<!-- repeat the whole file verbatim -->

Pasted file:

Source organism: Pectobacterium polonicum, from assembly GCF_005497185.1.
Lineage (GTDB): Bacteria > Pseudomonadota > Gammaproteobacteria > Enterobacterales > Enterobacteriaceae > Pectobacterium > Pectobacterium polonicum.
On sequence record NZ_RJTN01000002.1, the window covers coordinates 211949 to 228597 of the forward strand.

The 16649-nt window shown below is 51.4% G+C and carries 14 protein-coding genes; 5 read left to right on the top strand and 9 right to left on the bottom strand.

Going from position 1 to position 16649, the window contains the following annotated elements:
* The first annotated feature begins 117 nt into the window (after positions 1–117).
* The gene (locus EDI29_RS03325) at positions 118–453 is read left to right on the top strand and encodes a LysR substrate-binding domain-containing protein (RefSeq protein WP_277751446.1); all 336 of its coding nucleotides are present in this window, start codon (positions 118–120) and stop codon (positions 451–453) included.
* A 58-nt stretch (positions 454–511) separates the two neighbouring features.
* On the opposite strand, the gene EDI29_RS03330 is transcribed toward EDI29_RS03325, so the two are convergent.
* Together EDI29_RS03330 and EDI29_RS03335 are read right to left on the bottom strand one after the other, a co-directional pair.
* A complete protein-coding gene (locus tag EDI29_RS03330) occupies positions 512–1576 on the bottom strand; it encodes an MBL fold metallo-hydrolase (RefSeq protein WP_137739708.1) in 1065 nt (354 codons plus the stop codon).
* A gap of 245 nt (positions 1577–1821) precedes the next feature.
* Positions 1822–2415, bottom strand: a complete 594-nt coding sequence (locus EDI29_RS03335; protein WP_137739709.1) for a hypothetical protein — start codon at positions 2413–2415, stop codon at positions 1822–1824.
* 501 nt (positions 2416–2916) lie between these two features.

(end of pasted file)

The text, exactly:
Source organism: Pectobacterium polonicum, from assembly GCF_005497185.1.
Lineage (GTDB): Bacteria > Pseudomonadota > Gammaproteobacteria > Enterobacterales > Enterobacteriaceae > Pectobacterium > Pectobacterium polonicum.
On sequence record NZ_RJTN01000002.1, the window covers coordinates 211949 to 228597 of the forward strand.

The 16649-nt window shown below is 51.4% G+C and carries 14 protein-coding genes; 5 read left to right on the top strand and 9 right to left on the bottom strand.

Going from position 1 to position 16649, the window contains the following annotated elements:
* The first annotated feature begins 117 nt into the window (after positions 1–117).
* The gene (locus EDI29_RS03325) at positions 118–453 is read left to right on the top strand and encodes a LysR substrate-binding domain-containing protein (RefSeq protein WP_277751446.1); all 336 of its coding nucleotides are present in this window, start codon (positions 118–120) and stop codon (positions 451–453) included.
* A 58-nt stretch (positions 454–511) separates the two neighbouring features.
* On the opposite strand, the gene EDI29_RS03330 is transcribed toward EDI29_RS03325, so the two are convergent.
* Together EDI29_RS03330 and EDI29_RS03335 are read right to left on the bottom strand one after the other, a co-directional pair.
* A complete protein-coding gene (locus tag EDI29_RS03330) occupies positions 512–1576 on the bottom strand; it encodes an MBL fold metallo-hydrolase (RefSeq protein WP_137739708.1) in 1065 nt (354 codons plus the stop codon).
* A gap of 245 nt (positions 1577–1821) precedes the next feature.
* Positions 1822–2415, bottom strand: a complete 594-nt coding sequence (locus EDI29_RS03335; protein WP_137739709.1) for a hypothetical protein — start codon at positions 2413–2415, stop codon at positions 1822–1824.
* 501 nt (positions 2416–2916) lie between these two features.